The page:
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Developing WebSpeed Applications
Controlling WebSpeed Transactions : Transaction control with HTML-mapping Web objects : Modifying the request logic

Modifying the request logic

The default process-web-request logic orders the procedure calls around a single test of the CGI REQUEST_METHOD variable. Aside from customizing the procedures themselves, you can (and often must) change the placement of these procedure calls in the logic, depending on your application. You can also add other tests for submit button values or other data that is returned with each request.
Typically, you have a GET when the browser user clicks a link or enters a URL to the Web object. Although you can create an HTML form that returns with another GET, limitations on the amount of data that a browser can return with a GET make a POST request the preferred choice. A GET passes data as part of the URL, while a POST passes data through the agent's standard input.
However, as the comments in process-web-request indicate (see Web Objects), a GET request has other possible uses. If you want to return a different Web page from the one that was just posted, the Web object that handles the post has to call another Web object to provide the new page. You might do this after handling the current POST (STEP 3) and before you ordinarily begin to return the current form (STEP 4.2a). This is the missing STEP 4.1.
But when you call the new Web object, you want it called as if it were handling a CGI GET request, so it will return the new page as if for the first time. To simulate a GET request, WebSpeed allows you to assign the Web object REQUEST_METHOD variable to change the method (in this case from a POST to a GET) before you call the new Web object.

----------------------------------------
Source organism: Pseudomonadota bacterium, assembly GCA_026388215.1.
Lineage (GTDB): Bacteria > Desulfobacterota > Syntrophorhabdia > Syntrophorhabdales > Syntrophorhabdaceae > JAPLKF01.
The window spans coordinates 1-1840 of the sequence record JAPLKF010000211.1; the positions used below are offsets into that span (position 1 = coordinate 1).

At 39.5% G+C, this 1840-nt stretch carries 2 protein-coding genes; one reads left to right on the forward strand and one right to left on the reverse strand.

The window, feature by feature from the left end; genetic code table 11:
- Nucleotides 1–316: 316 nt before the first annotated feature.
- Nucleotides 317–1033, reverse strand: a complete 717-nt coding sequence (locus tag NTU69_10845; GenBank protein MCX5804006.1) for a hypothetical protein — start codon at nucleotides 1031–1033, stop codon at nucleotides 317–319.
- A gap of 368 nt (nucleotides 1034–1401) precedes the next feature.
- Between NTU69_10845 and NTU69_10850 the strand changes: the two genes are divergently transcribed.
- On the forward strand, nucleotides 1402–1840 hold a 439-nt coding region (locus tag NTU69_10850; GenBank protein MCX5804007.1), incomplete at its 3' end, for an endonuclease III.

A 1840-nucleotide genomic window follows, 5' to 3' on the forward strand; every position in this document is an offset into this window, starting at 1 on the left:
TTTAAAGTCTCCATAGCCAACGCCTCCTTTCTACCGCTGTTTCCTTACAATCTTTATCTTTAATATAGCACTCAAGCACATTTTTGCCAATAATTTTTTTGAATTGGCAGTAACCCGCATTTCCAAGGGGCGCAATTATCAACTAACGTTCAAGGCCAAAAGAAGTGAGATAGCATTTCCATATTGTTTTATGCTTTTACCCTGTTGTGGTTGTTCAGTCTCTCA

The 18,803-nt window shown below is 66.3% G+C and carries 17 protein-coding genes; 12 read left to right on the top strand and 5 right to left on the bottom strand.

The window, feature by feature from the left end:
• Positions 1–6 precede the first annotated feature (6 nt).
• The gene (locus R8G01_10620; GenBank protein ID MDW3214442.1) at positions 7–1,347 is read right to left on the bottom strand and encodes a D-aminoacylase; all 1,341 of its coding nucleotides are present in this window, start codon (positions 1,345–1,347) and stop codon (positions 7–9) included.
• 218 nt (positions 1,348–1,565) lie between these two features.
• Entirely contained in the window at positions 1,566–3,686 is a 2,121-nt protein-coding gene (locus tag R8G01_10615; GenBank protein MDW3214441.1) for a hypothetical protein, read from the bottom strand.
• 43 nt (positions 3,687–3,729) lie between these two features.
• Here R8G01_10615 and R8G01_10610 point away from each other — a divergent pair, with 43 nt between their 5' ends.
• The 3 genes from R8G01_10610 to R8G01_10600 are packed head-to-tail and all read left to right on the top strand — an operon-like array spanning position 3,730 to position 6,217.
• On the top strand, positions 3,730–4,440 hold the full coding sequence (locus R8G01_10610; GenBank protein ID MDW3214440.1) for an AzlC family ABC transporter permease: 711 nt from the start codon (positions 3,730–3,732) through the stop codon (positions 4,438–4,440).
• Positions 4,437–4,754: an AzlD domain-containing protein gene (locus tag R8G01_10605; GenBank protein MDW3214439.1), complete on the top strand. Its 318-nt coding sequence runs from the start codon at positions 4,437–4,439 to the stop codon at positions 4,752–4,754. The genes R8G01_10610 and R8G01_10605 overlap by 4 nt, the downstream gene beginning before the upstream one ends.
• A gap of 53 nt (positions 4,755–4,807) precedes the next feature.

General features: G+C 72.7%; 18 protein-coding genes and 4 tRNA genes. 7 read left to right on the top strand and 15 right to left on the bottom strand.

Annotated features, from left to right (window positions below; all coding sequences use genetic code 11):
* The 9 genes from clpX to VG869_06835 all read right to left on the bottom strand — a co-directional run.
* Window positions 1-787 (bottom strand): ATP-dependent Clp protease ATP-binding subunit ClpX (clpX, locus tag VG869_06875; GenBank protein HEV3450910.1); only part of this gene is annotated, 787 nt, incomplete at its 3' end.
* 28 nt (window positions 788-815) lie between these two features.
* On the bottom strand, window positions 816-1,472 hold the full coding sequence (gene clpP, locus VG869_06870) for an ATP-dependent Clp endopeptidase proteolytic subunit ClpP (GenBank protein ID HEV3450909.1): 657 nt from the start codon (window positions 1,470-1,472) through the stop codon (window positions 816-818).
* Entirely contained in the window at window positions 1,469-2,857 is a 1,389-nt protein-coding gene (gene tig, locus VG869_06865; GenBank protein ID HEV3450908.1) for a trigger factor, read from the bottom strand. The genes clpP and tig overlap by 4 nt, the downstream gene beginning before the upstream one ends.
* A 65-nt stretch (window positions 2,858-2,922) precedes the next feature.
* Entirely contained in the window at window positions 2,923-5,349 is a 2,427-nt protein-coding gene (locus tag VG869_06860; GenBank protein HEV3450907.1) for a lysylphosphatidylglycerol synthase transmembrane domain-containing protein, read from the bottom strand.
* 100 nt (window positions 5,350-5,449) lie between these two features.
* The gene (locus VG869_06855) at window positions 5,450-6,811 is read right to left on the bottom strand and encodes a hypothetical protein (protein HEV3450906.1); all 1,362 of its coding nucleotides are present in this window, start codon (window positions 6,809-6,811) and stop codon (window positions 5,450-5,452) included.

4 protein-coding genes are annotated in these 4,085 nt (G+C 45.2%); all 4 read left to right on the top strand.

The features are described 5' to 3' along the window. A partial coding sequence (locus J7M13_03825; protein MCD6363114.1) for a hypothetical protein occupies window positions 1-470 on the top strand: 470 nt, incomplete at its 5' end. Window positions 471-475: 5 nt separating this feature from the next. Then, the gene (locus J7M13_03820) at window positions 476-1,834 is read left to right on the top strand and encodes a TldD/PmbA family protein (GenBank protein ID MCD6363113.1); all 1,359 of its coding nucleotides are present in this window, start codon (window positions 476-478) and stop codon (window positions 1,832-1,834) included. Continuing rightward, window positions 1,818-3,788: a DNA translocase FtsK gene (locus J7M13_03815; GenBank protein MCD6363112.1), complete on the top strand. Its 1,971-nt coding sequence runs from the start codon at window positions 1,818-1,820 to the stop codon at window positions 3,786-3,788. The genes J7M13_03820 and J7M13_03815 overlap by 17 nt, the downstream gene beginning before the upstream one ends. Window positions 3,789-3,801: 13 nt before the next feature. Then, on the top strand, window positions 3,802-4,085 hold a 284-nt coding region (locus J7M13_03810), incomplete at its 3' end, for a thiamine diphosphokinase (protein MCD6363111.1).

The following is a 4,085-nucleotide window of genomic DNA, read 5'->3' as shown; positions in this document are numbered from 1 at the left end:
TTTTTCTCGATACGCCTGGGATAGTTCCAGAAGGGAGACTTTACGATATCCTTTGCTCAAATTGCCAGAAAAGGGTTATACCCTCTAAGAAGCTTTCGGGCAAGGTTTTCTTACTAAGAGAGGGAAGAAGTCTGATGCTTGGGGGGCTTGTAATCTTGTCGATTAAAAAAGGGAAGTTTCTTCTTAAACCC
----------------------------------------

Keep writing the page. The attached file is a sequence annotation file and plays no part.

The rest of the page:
Note: While you can modify REQUEST_METHOD, this is not always a safe practice.
What about the data passed in with the actual POST? WebSpeed internally treats a GET or POST the same way. That is, when it retrieves data values input with the request, it always looks for data from a posted form in both the URL (retrieved from the CGI QUERY_STRING variable) and the standard input. Thus, you can change the request method for a called Web object to a GET and still allow the object to retrieve any data that came in with the previous POST.
Note: If you change the request method from a POST to a GET for a called Web object, it is up to you to change the request method back to a POST when the Web object returns to the caller.
You can also retrieve data independently of the apparent request method. For this purpose, WebSpeed provides the get-value( ) API function. This function returns the value for any named item, whether it comes from QUERY_STRING or the standard input.
Because Web objects do not care where their input comes from, you can write a WebSpeed application that bases its request logic solely on the values returned by the get-value() API function and ignore the inputFields method entirely or provide a local inputFields override.
Note: Unless you want to reset REQUEST_METHOD, or if the secondary Web object is state aware, you can run the secondary Web object directly.